Research funders and performers can play many roles, in addition to their normal missions. In the case of ANR, we participate in several international initiatives that provide funding, such as in the European Partnership Water Security for the Planet (Water4All), and in the Belmont Forum – an international partnership that mobilises funding of research on environmental change. We contribute to promoting the need for research to better understand and address the challenges related to climate change. In this respect, I was very happy that ANR contributed to Science Europe’s COP26 side event that launched the Call to Action to research organisations for the net-zero transition. We have also developed calls for interdisciplinary research and we promote engagement with the Global South.
What should be the main characteristics of an interdisciplinary research programme targeting the green and digital transition?
We have several types of calls for proposals to foster research on climate change. These include investigator-driven, fully bottom-up research, as well as multilateral calls with other European agencies. We have reviewed the structure of our calls to better understand the digital, ecological, social, health, and energy transitions. They welcome inter- and multidisciplinary research proposals and particularly support the inclusion of the social sciences and humanities. Different departments at ANR co-ordinate closely for this purpose.
The proposals are assessed by multidisciplinary panels of experts, of which one third comes from outside France. We use the so-called ‘narrative CV’ to assess the qualities of a researcher, and the panel only assesses their five most relevant publications. No consideration is given to quantitative indicators, such as the Journal Impact Factor or h-index.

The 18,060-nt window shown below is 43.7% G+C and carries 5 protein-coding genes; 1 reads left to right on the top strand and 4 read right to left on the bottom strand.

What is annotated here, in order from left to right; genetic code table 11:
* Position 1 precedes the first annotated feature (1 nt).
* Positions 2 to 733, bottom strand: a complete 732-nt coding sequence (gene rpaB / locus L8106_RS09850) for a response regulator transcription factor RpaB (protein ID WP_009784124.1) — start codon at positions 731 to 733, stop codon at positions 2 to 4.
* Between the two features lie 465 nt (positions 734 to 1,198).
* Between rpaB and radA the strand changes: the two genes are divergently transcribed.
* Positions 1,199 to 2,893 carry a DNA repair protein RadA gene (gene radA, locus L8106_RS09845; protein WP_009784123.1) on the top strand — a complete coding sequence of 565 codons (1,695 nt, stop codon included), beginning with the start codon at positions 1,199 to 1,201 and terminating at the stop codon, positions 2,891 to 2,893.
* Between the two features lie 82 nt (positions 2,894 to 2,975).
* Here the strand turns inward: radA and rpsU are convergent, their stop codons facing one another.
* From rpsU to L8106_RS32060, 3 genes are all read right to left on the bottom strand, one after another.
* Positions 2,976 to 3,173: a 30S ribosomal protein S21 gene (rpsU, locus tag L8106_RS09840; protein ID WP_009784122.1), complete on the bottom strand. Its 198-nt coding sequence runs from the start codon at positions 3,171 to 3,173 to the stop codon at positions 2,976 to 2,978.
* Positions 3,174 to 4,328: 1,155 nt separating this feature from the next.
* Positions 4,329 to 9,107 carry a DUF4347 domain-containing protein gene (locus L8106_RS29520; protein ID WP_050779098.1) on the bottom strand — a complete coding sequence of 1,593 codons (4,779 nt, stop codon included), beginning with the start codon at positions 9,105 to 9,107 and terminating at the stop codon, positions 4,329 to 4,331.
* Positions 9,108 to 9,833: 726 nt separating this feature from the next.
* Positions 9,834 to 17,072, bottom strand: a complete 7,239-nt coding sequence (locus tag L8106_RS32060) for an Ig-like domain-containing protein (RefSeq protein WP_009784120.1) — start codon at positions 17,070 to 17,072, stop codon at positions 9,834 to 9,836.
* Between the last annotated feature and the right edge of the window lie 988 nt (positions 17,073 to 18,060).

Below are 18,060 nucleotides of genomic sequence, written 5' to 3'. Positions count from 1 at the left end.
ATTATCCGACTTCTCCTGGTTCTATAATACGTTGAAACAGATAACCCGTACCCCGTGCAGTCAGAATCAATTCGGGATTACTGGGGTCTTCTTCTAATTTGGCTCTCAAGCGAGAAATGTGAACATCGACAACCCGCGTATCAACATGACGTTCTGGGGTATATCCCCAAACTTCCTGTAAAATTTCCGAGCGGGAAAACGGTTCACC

Science–policy advisory mechanisms are increasingly considered an important use of research output. What do you think Europe should do to enhance science-informed policy development?
The input of science into policy making is of utmost importance. We need to contribute more to thoroughly understanding issues at stake before proposing policies in a world that gets ever more complex. ANR dedicates around one percent of its budget to specific activities to disseminate science and scientific culture. I believe we need more expertise to better support development of public policies.
Prizes are an important way to increase visibility in society: Nature selected one of our 300 research projects related to COVID-19 as one of the ten best projects worldwide in 2020. The work of Jean-Laurent Casanova and his team demonstrated that COVID-19 is particular strong in patients with a certain genetic deficiency; it paved the way for specific treatment for that part of the population. We are not only very proud of this achievement, but I also believe that such recognition contributes to strengthening public trust in science.
Citizen science is another method to engage citizens and develop new ways to involve the public. ANR takes into account communications aspects in the projects it funds: we invited 1,800 projects funded in 2018–19 to propose measures to disseminate their outputs. Around 1,200 of them responded with a communications plans that we fund to support the implementation. Another example is the partnership developed between ANR and the TV and radio channels ARTE and France Culture to produce a programme on a vision for the future of science. More than 50,000 people between 18 and 30 years old participated in this.
European R&I stakeholders were invited to participate in an advisory role to the ERA governance via the ERA Forum. What do you recommend to Science Europe to fulfil its role in representing research funders and performers in this forum?
I believe this is a very good opportunity to enhance dialogue between the European Commission, EU Member States, and pan-European R&I stakeholders. We need to see how the dialogue progresses throughout the year, but I hope it will be a success; our combined knowledge can only be good for the European Research Area.
Science Europe of course already makes important contributions to the ERA outside of the Forum, via its priority on research culture. There were excellent discussions at the 2021 High Level Workshop, we released a statement on Research Culture on the occasion, and we are currently developing a new Values Framework.